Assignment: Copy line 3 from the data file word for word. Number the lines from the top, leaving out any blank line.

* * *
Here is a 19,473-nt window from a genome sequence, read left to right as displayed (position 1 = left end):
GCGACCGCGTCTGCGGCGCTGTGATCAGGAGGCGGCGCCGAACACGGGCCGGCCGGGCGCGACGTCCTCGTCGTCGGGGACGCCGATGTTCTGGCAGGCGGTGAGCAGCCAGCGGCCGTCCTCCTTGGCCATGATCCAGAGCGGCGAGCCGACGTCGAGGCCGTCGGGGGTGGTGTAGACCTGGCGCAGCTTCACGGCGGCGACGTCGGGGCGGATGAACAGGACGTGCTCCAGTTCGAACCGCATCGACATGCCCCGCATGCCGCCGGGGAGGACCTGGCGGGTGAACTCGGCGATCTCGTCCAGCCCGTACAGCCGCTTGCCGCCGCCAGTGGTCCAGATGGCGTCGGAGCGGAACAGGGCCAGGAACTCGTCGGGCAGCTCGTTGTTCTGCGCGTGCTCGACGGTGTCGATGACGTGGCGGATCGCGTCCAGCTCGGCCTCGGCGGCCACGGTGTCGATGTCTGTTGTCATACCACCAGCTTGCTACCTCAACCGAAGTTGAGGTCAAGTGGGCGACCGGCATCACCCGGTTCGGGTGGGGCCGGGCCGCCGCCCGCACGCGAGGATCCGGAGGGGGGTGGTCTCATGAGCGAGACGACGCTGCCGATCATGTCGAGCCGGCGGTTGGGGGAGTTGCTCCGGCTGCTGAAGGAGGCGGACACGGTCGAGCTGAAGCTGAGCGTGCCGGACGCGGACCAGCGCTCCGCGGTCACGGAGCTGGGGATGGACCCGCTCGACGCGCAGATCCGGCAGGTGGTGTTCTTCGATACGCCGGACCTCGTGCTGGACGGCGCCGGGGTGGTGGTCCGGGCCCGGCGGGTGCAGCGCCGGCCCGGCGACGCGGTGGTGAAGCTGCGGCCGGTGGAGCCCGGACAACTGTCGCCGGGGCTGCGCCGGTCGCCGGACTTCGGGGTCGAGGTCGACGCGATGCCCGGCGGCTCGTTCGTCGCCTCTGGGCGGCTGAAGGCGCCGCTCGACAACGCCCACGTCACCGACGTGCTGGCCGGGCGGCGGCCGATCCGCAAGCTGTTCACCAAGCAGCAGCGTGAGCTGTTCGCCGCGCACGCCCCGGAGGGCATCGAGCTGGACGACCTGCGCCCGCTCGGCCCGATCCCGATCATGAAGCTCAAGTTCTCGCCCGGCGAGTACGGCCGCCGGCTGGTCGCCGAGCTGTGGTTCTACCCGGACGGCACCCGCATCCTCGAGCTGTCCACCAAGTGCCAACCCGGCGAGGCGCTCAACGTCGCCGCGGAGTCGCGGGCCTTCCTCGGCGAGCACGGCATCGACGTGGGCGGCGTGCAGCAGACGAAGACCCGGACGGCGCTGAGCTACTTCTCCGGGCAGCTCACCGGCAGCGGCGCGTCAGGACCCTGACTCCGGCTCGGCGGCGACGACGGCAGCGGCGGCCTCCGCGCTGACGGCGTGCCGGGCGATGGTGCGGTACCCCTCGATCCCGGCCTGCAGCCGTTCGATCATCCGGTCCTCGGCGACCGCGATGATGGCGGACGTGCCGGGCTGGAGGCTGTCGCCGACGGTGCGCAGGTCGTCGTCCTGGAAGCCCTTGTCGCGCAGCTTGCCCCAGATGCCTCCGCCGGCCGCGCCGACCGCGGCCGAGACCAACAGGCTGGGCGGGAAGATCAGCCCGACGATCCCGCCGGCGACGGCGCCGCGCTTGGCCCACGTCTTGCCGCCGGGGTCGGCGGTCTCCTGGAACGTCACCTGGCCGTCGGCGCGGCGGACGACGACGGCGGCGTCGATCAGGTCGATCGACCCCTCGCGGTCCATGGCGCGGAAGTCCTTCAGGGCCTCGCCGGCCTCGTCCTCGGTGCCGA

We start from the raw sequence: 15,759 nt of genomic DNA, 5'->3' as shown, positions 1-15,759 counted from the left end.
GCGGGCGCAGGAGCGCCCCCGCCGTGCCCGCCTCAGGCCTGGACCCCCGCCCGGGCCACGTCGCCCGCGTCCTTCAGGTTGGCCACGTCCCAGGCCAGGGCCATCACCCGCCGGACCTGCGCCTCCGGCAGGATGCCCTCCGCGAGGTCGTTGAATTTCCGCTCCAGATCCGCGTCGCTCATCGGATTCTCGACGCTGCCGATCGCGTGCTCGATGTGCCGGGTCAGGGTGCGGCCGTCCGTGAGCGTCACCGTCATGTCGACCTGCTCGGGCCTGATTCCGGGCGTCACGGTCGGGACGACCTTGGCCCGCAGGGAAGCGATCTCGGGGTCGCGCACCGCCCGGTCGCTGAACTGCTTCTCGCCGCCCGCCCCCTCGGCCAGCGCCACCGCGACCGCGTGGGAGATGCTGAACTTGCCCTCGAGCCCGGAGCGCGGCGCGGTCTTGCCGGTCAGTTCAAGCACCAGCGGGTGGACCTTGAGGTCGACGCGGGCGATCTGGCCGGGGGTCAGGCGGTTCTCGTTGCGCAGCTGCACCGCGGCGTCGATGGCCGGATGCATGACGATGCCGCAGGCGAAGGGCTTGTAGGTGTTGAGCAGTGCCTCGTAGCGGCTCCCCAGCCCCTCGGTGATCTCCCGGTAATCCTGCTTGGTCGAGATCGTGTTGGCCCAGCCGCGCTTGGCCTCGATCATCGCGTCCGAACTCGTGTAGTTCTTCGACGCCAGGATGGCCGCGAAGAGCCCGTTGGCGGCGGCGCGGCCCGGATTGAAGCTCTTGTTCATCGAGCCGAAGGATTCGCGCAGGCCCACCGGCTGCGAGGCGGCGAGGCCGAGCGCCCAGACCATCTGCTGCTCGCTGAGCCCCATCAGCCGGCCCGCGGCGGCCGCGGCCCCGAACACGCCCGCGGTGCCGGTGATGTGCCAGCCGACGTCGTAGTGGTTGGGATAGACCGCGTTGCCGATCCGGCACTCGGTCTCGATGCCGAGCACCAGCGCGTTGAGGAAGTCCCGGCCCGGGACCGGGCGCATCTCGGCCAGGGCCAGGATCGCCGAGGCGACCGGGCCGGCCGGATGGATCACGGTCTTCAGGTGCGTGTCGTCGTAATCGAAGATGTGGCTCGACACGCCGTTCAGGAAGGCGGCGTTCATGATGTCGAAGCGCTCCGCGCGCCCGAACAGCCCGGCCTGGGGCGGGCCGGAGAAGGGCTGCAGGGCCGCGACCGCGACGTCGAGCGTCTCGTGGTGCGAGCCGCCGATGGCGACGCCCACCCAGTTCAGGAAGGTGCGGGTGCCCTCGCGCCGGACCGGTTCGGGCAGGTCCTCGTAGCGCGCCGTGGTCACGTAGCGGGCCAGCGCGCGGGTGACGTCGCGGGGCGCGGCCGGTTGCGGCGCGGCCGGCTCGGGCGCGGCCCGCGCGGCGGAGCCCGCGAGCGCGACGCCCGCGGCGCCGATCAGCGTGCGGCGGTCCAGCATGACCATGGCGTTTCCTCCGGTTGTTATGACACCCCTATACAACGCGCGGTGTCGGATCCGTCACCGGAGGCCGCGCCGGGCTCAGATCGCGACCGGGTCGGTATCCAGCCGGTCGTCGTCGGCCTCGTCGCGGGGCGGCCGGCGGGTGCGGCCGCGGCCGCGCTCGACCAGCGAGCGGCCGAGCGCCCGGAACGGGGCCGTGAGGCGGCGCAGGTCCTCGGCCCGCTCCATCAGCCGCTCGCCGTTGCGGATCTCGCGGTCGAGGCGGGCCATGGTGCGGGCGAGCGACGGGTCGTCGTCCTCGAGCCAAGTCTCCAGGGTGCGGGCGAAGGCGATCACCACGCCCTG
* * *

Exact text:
We start from the raw sequence: 15,759 nt of genomic DNA, 5'->3' as shown, positions 1-15,759 counted from the left end.